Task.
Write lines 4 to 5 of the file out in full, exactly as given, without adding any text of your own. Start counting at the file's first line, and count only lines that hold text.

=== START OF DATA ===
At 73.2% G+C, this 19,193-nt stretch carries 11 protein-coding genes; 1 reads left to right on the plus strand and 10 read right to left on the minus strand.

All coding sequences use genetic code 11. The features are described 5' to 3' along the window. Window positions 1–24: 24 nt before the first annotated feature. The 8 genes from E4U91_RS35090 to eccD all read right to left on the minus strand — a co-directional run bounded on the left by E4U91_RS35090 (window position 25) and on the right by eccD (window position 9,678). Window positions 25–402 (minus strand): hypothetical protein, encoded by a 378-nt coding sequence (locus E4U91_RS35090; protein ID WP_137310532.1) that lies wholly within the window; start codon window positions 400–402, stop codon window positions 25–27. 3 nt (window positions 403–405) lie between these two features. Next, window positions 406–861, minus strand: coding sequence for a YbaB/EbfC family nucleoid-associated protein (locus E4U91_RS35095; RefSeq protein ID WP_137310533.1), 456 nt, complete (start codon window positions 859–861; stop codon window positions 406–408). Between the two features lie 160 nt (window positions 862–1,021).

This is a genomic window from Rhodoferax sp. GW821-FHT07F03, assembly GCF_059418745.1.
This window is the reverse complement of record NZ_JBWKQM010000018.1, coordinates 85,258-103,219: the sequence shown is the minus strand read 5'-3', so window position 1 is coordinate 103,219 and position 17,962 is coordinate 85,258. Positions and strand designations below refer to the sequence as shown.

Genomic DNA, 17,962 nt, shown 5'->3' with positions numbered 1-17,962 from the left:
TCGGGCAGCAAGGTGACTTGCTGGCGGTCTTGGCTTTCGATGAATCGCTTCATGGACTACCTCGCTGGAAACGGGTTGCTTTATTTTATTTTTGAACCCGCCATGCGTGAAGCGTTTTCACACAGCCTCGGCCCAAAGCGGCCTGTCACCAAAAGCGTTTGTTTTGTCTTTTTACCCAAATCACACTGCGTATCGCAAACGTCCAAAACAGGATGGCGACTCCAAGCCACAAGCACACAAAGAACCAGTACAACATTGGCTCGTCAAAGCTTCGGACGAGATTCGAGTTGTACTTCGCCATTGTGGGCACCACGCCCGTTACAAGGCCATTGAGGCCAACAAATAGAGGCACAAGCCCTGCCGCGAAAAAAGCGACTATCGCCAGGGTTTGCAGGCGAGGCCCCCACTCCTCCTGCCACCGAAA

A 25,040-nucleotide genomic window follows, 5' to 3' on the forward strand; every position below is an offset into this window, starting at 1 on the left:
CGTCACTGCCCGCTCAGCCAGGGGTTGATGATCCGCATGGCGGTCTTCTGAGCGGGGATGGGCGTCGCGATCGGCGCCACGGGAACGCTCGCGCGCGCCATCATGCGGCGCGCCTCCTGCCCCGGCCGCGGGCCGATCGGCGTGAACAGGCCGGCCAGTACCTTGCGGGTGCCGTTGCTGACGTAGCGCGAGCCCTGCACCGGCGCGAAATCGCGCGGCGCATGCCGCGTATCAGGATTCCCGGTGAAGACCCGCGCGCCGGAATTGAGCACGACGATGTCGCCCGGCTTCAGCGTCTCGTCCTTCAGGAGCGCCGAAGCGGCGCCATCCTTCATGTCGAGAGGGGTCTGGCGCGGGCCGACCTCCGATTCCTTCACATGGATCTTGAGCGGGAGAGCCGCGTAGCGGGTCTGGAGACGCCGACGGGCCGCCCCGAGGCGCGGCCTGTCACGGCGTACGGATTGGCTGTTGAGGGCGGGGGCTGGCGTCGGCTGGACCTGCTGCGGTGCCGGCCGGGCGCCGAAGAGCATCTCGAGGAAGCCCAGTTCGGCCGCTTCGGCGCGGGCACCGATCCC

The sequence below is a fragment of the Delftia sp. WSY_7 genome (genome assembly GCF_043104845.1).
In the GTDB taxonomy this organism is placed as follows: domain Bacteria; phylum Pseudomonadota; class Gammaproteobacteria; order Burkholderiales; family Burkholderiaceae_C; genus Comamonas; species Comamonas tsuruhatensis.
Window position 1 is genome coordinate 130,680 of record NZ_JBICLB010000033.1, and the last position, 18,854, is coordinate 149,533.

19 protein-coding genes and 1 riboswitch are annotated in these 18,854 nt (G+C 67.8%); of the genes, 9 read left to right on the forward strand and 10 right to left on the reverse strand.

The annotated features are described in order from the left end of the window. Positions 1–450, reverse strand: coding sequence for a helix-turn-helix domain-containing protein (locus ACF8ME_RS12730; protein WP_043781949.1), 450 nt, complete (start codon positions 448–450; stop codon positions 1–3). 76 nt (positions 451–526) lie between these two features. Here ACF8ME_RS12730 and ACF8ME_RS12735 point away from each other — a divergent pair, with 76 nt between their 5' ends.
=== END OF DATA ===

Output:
This window is the reverse complement of record NZ_JBWKQM010000018.1, coordinates 85,258-103,219: the sequence shown is the minus strand read 5'-3', so window position 1 is coordinate 103,219 and position 17,962 is coordinate 85,258. Positions and strand designations below refer to the sequence as shown.

Genomic DNA, 17,962 nt, shown 5'->3' with positions numbered 1-17,962 from the left: